The IRS Still Likes COLA
The IRS has reported that due to an increase in the cost-of-living index, the elective deferral (contribution) limit for employees who participate in 401(k), 403(b) most 457 plans and the federal government’s Thrift Savings Plan is increased from $17,000 to $17,500. The catch up contribution for employees aged 50 years and over remains unchanged.
KEY POINT: Cost-of-living adjustments have triggered adjustments to many dollar limitations for pension plans and other retirement-related items for tax year 2013.
Among other highlights:
• The limit on annual contributions to an IRA rises to $5,500 from $5,000.
• The deduction for taxpayers making contributions to a traditional IRA is phased out for singles and heads of household who are covered by a workplace retirement plan and have modified adjusted gross incomes between $59,000 and $69,000, up from $58,000 and $68,000 in 2012. For married couples filing jointly in which the spouse who makes the IRA contribution is covered by a workplace retirement plan, the income phase-out range is $95,000 to $115,000, up from $92,000 to $112,000. For an IRA contributor who is not covered by a workplace retirement plan and is married to someone who is covered, the deduction is phased out if the couple’s income is between $178,000 and $188,000, up from $173,000 and $183,000.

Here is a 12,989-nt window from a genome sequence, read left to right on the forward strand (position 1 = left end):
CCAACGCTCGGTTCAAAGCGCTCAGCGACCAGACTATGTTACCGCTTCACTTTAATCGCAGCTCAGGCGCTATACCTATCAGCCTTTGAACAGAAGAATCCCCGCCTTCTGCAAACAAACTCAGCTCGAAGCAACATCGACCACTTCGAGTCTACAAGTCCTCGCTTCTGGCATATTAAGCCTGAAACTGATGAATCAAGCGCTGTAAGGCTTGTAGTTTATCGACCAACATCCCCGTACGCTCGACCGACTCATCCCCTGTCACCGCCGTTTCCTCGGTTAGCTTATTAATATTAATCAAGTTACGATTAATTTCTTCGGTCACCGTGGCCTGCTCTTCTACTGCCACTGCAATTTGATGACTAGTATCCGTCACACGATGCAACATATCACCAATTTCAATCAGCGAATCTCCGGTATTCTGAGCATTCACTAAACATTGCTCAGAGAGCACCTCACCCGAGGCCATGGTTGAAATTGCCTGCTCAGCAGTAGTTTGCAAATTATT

• The AGI (adjusted gross income) phase-out range for taxpayers making contributions to a Roth IRA is $178,000 to $188,000 for married couples filing jointly, up from $173,000 to $183,000 in 2012. For singles and heads of household, the income phase-out range is $112,000 to $127,000, up from $110,000 to $125,000. For a married individual filing a separate return who is covered by a retirement plan at work, the phase-out range remains $0 to $10,000.
• The AGI limit for the saver’s credit (also known as the retirement savings contribution credit) for low- and moderate-income workers is $59,000 for married couples filing jointly, up from $57,500 in 2012; $44,250 for heads of household, up from $43,125; and $29,500 for married individuals filing separately and for singles, up from $28,750.
CONTACT US: It is never too soon to start tax planning, and there are still many steps you can take before the end of the year that might save you money on your taxes. If you have questions regarding these limit adjustments for 2013 and the impact on your tax and financial planning, please contact Jeff Bolton, CPA, Partner, at 561-367-1040 or email@example.com.